Spitfires, Naši se vracejí

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Company: Eduard - Website: Visit Site
Provided by: Eduard - Website: Visit Site
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This is another issue of Eduard’s marvelous 1/144 Spitfire IXe kit. This time you get FOUR Spitfires in the box, with eight possible markings.

I was curious about what the Czech language phrase means. I tried several translation sites, but none of them worked. I finally went to Eduard’s web site and contacted them, asking what Naši se vracejí means. I got an almost immediate answer from Libor Havranek of Eduard support. It means “The boys are back”. Cool. Thanks very much for the info.

Since all 8 of the schemes offered in this kit, and they’re all late WW2 or post war, it makes sense. They’re all Czech nationals who flew Spitfires, either for the RAF or the Czech AF. And Eduard pays homage them.

The Kit

You get 4 Spitfires, one with a rounded tail, three with pointed tails, plus two each of the long wings and clipped wings. You also get one mask, but it has enough “parts” to do four kits. The decal sheet has 8 sets of markings. No PE, but this kit doesn’t really need much upgrading. Eduard does sell a PE set for the Spitfire, and if you really want to, you can add a very complete cockpit interior, flaps and new gear doors.

The kit is very well engineered. The two fuselage halves fit nicely. After installing the two underwing radiators, the wing just slid into place, and I used no putty on this model. I did have to scrape the top seam on the fuselage.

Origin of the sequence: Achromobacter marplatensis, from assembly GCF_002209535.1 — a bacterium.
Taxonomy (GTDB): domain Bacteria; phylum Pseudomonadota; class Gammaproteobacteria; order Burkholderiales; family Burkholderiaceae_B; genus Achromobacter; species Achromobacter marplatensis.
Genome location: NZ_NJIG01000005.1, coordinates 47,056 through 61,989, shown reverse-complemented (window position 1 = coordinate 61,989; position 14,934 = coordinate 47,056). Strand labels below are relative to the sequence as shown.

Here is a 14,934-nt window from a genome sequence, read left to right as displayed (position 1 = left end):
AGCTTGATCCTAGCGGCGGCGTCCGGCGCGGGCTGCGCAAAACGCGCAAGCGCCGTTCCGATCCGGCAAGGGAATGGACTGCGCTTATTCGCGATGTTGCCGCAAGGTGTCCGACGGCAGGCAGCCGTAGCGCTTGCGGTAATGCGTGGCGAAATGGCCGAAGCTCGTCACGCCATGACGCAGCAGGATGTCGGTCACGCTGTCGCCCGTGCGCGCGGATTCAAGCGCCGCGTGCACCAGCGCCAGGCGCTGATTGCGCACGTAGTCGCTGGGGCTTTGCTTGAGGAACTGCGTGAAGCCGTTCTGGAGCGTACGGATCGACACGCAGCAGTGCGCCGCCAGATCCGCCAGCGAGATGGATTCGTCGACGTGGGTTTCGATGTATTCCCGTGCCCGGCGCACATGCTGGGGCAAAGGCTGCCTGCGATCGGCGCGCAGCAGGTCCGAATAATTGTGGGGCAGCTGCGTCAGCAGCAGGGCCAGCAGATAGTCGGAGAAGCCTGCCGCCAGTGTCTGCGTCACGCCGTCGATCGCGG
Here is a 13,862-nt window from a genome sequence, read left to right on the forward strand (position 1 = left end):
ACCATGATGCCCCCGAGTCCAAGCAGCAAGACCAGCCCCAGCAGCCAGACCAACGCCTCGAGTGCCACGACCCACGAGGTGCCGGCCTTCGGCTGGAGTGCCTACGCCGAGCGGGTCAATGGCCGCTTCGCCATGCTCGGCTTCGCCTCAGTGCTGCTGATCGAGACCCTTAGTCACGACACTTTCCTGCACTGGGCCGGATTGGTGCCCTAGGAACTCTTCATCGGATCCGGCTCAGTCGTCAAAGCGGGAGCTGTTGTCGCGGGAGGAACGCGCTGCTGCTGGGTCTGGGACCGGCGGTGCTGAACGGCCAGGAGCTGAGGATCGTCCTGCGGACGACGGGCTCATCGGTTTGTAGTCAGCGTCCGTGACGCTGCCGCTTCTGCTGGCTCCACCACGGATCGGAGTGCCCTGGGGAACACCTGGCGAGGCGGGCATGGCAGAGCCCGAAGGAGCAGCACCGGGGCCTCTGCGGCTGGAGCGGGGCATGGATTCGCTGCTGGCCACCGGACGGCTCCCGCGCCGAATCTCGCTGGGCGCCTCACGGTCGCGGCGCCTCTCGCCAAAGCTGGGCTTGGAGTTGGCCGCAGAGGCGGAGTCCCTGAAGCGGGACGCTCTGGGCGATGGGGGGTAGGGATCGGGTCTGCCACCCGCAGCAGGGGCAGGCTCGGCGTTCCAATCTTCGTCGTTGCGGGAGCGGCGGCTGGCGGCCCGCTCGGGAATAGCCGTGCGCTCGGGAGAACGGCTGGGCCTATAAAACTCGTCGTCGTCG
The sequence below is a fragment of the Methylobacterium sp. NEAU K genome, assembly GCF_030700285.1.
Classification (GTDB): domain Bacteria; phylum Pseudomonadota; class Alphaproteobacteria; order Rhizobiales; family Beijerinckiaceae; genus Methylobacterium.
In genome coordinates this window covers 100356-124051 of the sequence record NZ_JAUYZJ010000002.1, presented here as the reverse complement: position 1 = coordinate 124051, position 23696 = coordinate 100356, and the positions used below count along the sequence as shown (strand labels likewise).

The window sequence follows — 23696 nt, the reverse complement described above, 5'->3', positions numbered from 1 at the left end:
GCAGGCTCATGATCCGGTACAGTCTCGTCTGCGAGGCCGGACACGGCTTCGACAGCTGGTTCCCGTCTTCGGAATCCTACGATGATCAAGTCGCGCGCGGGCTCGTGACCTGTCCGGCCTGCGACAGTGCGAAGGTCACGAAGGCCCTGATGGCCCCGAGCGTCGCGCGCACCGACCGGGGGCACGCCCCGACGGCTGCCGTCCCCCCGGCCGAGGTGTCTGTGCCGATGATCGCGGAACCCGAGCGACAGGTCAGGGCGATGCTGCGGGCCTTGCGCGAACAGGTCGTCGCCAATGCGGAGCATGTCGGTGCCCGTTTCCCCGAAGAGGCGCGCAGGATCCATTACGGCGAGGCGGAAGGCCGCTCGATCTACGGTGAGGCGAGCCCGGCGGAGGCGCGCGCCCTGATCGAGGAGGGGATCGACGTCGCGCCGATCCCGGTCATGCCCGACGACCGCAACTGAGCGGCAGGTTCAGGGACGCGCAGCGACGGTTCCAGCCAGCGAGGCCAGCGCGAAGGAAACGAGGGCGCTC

I put the mask on the canopy and installed it. At this point I encountered another “adventure”. I dropped the masked canopy. I usually wear a jeweler’s apron to catch falling parts, but I forgot it. So I began to look for the canopy on the floor. I couldn’t see it. I got the broom out and swept the area around my desk. No canopy. And then I had one of those horrifying thoughts. I looked on the sole of my shoe. There it was, in a crevice in the sole of my running shoe. Amazingly, the canopy was only scuffed on the top, not broken. I ran a fine sanding stick over the damaged area and applied some Future. It turned out as good as new. The mask was a little damaged, but only the part where I had to put a piece of tape over the gap the mask leaves. Easily fixed. I also managed to bend the antenna, but fixed that with a touch of CA.

I left the horizontal stabilizers, exhausts and landing gear off until later. I was ready to paint.


I painted the entire top of the aircraft Ocean Gray (36152).

I used a master drawing of the camouflage scheme taped to a sheet of glass to make the mask I used to cover the gray areas and painted the Dark Green (34079). The trick I use for the mask is to put the drawing on the sheet of glass, then put the glass on a glass table with a bright light under it. With the light, I can see through the “Kabuki Tape” (AKA Tamiya tape) to cut the mask.